Several conservative candidates have stressed the need for a balanced budget amendment.  I fear that it is a simplistic notion to a complex problem.  By forcing such a solution we strive to restrict the ability to make bad choices by restricting the ability to make good choices as well.  Part of the problem is the amount of spending, but the larger problem is what it is spent on.

Government is plagued by the inability to say ‘no’ to worthwhile program we cannot afford.   Most proposals are worthy in isolation but must be considered relative to the other requirements.  Our spending should be focused on security and private sector growth.  Whether some money must be borrowed to fulfill those missions is less important.

That is the critical point in The Fatal Flaws of a Balanced Budget Amendment by Steve Conover in The American,  the online magazine of the American Enterprise Institute,  11/8/11.


Will the next generation be better off if we arbitrarily cut another half-trillion dollars out of the defense budget, or whatever additional cuts a BBA would mandate on top of that half trillion? Newt Gingrich hit the nail on the head in the October 18 presidential debate:

Now, the idea that you have a bunch of historically illiterate politicians who have no sophistication about national security trying to make a numerical decision about the size of the defense budget tells you everything you need to know about the bankruptcy of the current elite in this country in both parties. The fact is, we ought to first figure out what threatens us, we ought to figure out what strategies will respond to that. We should figure out what structures we need for those strategies. We should then cost them.

…to put the security of the United States up against some arbitrary budget number is suicidally stupid.

But the BBA would forbid any peacetime borrowing, even for investing in future generations’ security. Paradoxically, it would permit borrowing money to win a hot war in progress, but would forbid borrowing intended to prevent future wars.

Conover further notes the difference between state budgets and federal budgets:

The federal government’s “unified” budget simply combines the operating budget and the capital budget. It thereby hides the fact that some expenditures are investments for the future (capital investments), not expenses for present operations. But even though federal investments are hidden inside the “unified” budget, the same logic applies: borrowing money for investing in the future is harmless, even desirable.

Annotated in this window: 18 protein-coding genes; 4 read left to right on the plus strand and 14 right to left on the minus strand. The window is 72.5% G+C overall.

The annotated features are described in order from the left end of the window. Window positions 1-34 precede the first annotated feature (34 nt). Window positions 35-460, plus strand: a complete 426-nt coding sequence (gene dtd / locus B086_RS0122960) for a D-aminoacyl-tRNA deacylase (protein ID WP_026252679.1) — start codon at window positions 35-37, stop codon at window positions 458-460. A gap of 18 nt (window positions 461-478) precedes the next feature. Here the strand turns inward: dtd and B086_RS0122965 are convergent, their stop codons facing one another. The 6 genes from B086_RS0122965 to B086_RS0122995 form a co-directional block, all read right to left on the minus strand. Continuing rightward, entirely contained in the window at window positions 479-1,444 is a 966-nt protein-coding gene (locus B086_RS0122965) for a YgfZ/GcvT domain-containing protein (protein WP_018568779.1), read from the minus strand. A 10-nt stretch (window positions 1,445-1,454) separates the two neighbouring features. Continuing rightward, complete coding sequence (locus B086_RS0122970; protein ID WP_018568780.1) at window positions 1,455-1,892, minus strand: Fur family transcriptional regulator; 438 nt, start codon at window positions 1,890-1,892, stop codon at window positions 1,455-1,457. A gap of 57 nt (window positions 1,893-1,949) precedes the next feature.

So this flaw boils down to an inherent contradiction: If it’s commonly accepted practice for states to borrow money for the airports, bridges, dams, and water systems our kids will inherit from us, why on earth would we want to make it illegal for the federal government to borrow money for the satellites, aircraft carriers, Aegis anti-missile cruisers, computer systems, and basic research those same kids would also inherit from us? It just doesn’t make sense.

Good investments improve the future, and borrowing for good investments is sound financial practice. A BBA would impede or preempt good investments, and would thereby create the tragically ironic condition of harming the future generations it was supposedly intended to help

HKO comments:

BBA proponents will advocate exceptions to the limitation in the case of emergencies such as national security and public health issues such as an epidemic.  But such exceptions would make the bill so complicated as to be effectively useless.  The smart money is spent on these issues to prevent catastrophes, not respond to them.

It is understandable that the public would be reluctant to trust the judgment of Congress, but that does not mean that we should remove the capability for our leaders to exercise judgment in circumstances when we need it the most.

We too often respond to leadership problems by trying to manage them with onerous and restrictive rules, rather than to get better leaders. Such rules make it difficult for good leaders to do their jobs.  Leadership of a complicated entity requires good judgment and flexibility.  Restricting their use of judgment  is a poor solution to bad leadership.